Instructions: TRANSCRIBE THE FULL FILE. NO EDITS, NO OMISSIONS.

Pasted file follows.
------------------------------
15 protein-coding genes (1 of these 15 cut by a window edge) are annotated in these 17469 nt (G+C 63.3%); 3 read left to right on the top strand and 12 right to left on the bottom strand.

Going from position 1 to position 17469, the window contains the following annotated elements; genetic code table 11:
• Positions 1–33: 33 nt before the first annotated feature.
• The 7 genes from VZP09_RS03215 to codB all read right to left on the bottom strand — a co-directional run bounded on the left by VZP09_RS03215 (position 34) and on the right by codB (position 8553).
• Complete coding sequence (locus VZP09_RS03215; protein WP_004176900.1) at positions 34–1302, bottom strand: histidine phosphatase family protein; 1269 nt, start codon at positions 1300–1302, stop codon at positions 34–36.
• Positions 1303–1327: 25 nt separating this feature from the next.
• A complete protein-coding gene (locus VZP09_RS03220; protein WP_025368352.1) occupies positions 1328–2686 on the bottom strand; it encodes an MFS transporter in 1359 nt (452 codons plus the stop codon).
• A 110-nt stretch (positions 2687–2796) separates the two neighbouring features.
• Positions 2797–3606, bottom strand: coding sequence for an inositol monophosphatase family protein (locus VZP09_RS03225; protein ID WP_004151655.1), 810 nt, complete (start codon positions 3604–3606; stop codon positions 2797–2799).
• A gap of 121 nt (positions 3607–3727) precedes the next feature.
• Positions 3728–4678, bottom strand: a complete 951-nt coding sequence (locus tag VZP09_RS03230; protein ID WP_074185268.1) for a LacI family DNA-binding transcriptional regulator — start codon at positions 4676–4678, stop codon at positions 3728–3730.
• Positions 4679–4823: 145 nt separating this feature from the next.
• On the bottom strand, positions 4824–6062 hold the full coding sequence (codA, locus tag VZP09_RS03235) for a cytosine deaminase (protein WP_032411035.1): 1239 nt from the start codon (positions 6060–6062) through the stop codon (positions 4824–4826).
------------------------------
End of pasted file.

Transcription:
15 protein-coding genes (1 of these 15 cut by a window edge) are annotated in these 17469 nt (G+C 63.3%); 3 read left to right on the top strand and 12 right to left on the bottom strand.

Going from position 1 to position 17469, the window contains the following annotated elements; genetic code table 11:
• Positions 1–33: 33 nt before the first annotated feature.
• The 7 genes from VZP09_RS03215 to codB all read right to left on the bottom strand — a co-directional run bounded on the left by VZP09_RS03215 (position 34) and on the right by codB (position 8553).
• Complete coding sequence (locus VZP09_RS03215; protein WP_004176900.1) at positions 34–1302, bottom strand: histidine phosphatase family protein; 1269 nt, start codon at positions 1300–1302, stop codon at positions 34–36.
• Positions 1303–1327: 25 nt separating this feature from the next.
• A complete protein-coding gene (locus VZP09_RS03220; protein WP_025368352.1) occupies positions 1328–2686 on the bottom strand; it encodes an MFS transporter in 1359 nt (452 codons plus the stop codon).
• A 110-nt stretch (positions 2687–2796) separates the two neighbouring features.
• Positions 2797–3606, bottom strand: coding sequence for an inositol monophosphatase family protein (locus VZP09_RS03225; protein ID WP_004151655.1), 810 nt, complete (start codon positions 3604–3606; stop codon positions 2797–2799).
• A gap of 121 nt (positions 3607–3727) precedes the next feature.
• Positions 3728–4678, bottom strand: a complete 951-nt coding sequence (locus tag VZP09_RS03230; protein ID WP_074185268.1) for a LacI family DNA-binding transcriptional regulator — start codon at positions 4676–4678, stop codon at positions 3728–3730.
• Positions 4679–4823: 145 nt separating this feature from the next.
• On the bottom strand, positions 4824–6062 hold the full coding sequence (codA, locus tag VZP09_RS03235) for a cytosine deaminase (protein WP_032411035.1): 1239 nt from the start codon (positions 6060–6062) through the stop codon (positions 4824–4826).